The decorative knots to be discussed here are those which are tied with one or more cords that may be repeated through several plies. These sorts of knots can be represented by self-intersecting loops on the plane, set up so that no more than two loops intersect at any single point. One generates a tying diagram from such by picking which of the two paths are uppermost at each intersection point. While this could be done more arbitrarily, for the knots discussed here the paths will be selected so that each path alternates over and under as in:
My eventual objective here is to tie a knot with approximate dodecahedral or icosahedral symmetry. Let’s begin with a line drawing that has the right symmetry. Flattened out to the plane, the dodecahedron looks like the following planar graph:
But this is not in the form we need; it is not in the form of a collection of loops. The basic problem is that, as a graph, there are three edges meeting at each vertex.
The tying diagram Ashley gives for ABOK #2217 has a 4-fold axis of symmetry:
Tying a knot according to a diagram like this is quite time consuming. One must redraw the diagram by photocopying to the size needed. And in tying the knot, one pins the rope to the diagram. This is a pain because the rope moves around, the pins come out, etc. And the pins can damage the appearance of the rope.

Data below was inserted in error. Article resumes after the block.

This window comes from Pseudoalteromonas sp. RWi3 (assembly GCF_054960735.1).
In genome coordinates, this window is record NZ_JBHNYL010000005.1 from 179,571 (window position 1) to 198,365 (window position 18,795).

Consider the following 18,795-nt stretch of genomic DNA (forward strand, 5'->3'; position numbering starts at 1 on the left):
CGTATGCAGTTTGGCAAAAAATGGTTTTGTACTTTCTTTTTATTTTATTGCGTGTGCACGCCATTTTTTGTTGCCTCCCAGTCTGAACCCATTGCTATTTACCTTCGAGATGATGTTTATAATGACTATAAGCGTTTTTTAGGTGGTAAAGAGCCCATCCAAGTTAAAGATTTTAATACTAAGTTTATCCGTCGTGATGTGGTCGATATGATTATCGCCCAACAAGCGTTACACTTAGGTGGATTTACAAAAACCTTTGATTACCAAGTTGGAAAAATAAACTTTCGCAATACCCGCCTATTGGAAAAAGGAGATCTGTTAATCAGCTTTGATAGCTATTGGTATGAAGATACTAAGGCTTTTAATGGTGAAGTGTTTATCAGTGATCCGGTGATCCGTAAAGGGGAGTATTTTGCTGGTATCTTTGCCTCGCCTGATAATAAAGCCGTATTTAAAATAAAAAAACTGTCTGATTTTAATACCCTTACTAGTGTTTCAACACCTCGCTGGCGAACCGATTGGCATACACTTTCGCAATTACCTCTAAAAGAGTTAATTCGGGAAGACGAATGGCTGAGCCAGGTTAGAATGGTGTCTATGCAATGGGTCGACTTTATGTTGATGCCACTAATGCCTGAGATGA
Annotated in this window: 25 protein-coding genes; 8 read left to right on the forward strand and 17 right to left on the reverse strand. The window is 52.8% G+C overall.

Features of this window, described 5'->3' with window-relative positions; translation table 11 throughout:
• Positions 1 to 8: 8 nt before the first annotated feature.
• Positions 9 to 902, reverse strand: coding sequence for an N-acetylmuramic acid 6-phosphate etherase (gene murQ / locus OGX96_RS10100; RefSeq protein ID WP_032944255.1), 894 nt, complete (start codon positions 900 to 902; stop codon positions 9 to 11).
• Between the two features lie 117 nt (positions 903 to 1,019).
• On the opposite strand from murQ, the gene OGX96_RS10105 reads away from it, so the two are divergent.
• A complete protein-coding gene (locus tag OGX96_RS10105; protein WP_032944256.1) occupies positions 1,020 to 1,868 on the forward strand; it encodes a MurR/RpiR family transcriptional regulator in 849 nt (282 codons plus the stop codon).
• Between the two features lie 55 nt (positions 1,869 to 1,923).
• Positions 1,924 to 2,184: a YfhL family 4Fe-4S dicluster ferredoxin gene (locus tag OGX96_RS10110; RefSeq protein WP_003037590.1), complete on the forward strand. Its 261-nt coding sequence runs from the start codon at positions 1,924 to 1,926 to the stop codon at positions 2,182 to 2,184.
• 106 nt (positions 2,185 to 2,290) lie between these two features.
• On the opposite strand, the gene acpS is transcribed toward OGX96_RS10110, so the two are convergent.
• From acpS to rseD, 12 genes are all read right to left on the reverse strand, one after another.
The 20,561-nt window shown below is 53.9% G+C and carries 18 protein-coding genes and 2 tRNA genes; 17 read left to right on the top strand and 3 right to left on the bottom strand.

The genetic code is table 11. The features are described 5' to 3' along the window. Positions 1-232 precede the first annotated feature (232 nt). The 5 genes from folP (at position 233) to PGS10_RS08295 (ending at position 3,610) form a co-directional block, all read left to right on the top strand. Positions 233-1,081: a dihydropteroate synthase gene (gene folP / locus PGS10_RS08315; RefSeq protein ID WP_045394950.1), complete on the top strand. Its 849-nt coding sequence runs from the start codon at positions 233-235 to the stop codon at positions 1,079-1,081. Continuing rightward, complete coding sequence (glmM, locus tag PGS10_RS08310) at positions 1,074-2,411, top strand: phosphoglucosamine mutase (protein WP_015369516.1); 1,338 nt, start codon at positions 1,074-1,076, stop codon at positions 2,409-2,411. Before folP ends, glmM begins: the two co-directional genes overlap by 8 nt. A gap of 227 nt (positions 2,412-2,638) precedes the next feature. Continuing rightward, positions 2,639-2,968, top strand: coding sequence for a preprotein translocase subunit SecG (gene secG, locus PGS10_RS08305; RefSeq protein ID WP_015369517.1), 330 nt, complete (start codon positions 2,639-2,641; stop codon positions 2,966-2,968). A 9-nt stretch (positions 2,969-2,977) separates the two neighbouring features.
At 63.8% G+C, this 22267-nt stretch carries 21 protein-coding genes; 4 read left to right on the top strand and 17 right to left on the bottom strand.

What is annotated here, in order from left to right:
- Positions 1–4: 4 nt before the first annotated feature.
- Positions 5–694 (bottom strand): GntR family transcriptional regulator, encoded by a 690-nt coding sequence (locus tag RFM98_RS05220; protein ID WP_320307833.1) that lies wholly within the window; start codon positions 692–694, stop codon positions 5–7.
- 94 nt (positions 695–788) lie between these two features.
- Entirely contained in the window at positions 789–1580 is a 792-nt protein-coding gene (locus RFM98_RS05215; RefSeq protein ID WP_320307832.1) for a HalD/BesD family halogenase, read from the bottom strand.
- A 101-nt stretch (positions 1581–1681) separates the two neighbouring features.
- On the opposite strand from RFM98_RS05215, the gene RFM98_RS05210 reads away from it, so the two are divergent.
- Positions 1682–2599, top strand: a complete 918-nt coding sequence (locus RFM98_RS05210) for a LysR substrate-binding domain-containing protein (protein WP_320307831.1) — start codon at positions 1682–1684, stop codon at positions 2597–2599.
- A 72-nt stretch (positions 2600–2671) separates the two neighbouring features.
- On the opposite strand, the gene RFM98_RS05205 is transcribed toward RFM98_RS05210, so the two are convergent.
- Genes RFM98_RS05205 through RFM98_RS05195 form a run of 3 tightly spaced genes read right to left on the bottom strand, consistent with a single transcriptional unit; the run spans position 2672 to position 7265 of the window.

In this post I give an alternative method of tying this knot, and several others like it, that is easier to set up, is much faster for each knot, and uses cheaper materials. Rather than an expensive cork board, we will use a 2×2 and build the knot as if it were a sort of Turk’s Head knot, on a cylindrical of square form.
For those of you who aren’t familiar with blue collar knots, “ABOK” means “The Ashley Book of Knots,” an ecyclopedic book on knots written in 1944 that has since become the reference for knot identification. I think it was my maternal grandfather that gave me my, somewhat rare, now the worse from love and use, 1st edition copy back in the 1960s; but what with the natural self-naturedness of a boy I cannot recall for sure. #2217 refers to a particularly handsome knot in the chapter “The Monkey’s Fist and Other Knot Coverings.” To justify “handsome” requires a sample photo from cbrew6 on Knot Heads World Wide:
This knot is “tied on the table,” which means that one uses a diagram to draw it. From a topological point of view, a table diagram in this case is a mapping of the surface of the sphere to the plane. A line drawing shows the path that the cord takes. The path is a loop, that is, it ends at the same point at which it starts. The path is restricted to never cross itself twice at a single point. At each crossing, some sort of notation indicates which line is to be on top, but for planar knots like the above, it is arranged so that the cord will weave over, under, over, under … And it is a trivial fact of practical folks topology that one can always assign such a pattern.